Dear Chevy,

Yesterday, I read your critique of the Haredi women activists behind the ‘No Representation, No Vote’ movement with great interest, as my advocacy work at Hiddush deals directly with matters of religious freedom, democracy and Jewish identity in Israel. I remain very supportive of these women’s initiative, but as a Modern Orthodox person, I cannot personally tell whether Israeli ultra-Orthodox society is yet open enough for such a development. Your identity as a political professional and empowered Haredi woman have drawn a lot of attention because you navigate both the political realm, as well as the ultra-Orthodox world.

I’ve written before that it’s no small thing to surrender one’s name and face to public discourse, for many readers relate to bloggers as representatives of very particular ideas, rather than as complex individuals; and reading through all of the comments on your post, I imagine that it wasn’t easy to receive so much dissenting feedback from so many different kinds of people, including other ultra-Orthodox women. It’s safe to say that most TOI readers are in favor of women assuming public leadership roles, and I’m sure you knew that – you made yourself vulnerable for values that you must hold very dear. Thank you.

The online market of ideas favors nobody, and the public can judge our arguments on their merits. For example, you outlined several reasons as to why a “true Haredi woman” could justifiably want to run for office. Perhaps the ultra-Orthodox women behind the ‘No Representation, No Vote’ movement were convinced by your post. Perhaps you caused them to reflect or reconsider their positions. You wrote respectfully, and your readers had the liberty of arriving at their own conclusions.

Unfortunately, your approach was dramatically different than that of Rabbi Mordechai Blau of the ultra-Orthodox ‘United Torah Judaism’ party. As you surely know, Rabbi Blau publicly spoke to the Haredi media on Sunday, threatening that any woman who goes against the leadership of the Torah sages will thereby ensure that her children will not attend ultra-Orthodox educational institutions, that no one will do business or work with her, that all of her descendants will be expelled from Haredi schools and that she will be divorced without a ketuba. And he guaranteed to personally implement all of the above.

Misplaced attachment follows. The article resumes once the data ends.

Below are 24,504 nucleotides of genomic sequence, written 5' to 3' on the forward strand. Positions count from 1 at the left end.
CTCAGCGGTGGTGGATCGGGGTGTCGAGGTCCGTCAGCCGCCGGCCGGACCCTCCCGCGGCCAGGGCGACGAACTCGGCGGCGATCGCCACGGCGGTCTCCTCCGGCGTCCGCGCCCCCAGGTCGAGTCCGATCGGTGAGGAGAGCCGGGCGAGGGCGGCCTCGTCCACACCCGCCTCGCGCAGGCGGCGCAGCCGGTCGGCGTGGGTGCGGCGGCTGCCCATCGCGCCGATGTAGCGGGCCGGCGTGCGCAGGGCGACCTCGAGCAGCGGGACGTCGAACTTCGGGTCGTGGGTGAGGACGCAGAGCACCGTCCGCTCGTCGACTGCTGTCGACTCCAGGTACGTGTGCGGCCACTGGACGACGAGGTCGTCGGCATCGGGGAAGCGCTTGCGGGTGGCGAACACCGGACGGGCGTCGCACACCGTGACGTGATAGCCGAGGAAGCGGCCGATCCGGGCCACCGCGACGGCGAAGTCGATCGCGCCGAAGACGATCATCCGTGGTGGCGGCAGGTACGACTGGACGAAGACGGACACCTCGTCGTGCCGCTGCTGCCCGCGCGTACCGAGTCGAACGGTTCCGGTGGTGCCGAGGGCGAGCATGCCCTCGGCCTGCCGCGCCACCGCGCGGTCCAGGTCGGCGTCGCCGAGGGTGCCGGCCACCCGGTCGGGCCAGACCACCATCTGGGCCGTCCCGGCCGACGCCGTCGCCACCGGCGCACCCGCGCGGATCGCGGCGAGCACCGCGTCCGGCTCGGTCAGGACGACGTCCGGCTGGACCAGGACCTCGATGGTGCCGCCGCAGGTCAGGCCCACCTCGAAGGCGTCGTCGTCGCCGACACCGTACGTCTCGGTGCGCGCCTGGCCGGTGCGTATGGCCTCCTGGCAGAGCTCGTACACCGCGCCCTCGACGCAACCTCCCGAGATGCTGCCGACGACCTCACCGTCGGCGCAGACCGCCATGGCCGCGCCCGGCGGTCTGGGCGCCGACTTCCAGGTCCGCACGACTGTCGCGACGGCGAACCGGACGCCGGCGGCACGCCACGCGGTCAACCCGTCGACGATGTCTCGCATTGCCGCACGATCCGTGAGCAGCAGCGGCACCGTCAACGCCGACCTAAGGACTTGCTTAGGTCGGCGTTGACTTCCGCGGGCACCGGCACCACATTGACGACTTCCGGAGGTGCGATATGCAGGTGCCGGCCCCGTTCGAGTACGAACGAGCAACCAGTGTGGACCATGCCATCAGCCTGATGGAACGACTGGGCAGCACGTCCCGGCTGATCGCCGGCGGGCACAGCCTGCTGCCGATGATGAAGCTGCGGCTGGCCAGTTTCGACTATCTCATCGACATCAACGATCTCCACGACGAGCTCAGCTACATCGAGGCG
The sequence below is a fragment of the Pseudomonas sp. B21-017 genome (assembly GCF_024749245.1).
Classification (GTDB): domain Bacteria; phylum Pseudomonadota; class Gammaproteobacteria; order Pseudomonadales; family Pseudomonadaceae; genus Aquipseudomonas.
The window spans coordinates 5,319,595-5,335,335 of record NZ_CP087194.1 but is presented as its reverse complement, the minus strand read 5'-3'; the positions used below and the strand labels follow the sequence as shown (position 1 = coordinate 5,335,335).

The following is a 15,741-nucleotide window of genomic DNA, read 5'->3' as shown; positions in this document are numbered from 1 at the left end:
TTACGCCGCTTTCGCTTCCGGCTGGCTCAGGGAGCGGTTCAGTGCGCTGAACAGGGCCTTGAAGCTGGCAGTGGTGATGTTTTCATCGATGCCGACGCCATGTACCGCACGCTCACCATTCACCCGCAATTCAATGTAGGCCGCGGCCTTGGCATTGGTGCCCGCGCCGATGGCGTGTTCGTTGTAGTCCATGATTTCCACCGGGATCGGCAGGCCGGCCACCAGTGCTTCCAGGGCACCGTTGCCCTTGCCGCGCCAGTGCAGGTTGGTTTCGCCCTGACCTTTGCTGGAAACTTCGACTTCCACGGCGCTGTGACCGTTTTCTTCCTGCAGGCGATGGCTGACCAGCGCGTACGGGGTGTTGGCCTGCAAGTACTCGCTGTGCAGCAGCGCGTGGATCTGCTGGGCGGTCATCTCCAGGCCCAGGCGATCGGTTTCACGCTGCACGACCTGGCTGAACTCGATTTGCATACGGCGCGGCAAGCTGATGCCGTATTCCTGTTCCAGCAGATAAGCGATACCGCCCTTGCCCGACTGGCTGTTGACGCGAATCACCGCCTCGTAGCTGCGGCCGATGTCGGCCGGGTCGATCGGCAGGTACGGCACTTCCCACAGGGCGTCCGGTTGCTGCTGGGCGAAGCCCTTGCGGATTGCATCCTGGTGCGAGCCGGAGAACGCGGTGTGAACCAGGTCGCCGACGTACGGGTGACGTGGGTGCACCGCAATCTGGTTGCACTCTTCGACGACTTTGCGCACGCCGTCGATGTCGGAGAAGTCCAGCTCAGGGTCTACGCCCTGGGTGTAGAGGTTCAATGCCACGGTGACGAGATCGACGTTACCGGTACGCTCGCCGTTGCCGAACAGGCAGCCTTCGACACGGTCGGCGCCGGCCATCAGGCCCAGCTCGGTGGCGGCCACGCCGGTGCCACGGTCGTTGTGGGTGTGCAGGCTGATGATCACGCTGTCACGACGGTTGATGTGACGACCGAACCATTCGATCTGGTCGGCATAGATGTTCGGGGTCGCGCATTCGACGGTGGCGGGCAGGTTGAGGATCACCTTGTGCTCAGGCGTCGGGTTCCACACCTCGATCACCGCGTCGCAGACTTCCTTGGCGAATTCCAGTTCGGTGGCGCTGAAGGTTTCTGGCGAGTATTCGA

Now, I’ve written before about a Supreme Court petition that Hiddush brought against coercing private citizens with excommunication to circumvent the civil court system. Even as I spoke with our Haredi client that court day about the ramifications of getting excommunicated from her community, I couldn’t relate to her experience. In free society, people don’t get threatened or excommunicated by religious leaders like Rabbi Blau.

Driven by curiosity, I Googled “Mordechai Blau” and found that he represents a group called the ‘Guardians of Sanctity and Education’, and carries quite a bit of clout in Israeli Haredi society. For example, popular U.S. Haredi musician Ya’akov Shwekey has been disinvited from performing in Israel because he wouldn’t acquiesce to Rabbi Blau’s demands, and has even had Rabbi Blau’s agents at his concerts armed with cameras to see to it that ultra-Orthodox attendees would be punished severely. These discoveries lead me to assume that Rabbi Blau’s threats are not taken idly in Haredi society. (there’s much more on Rabbi Blau’s methods and worldview available online)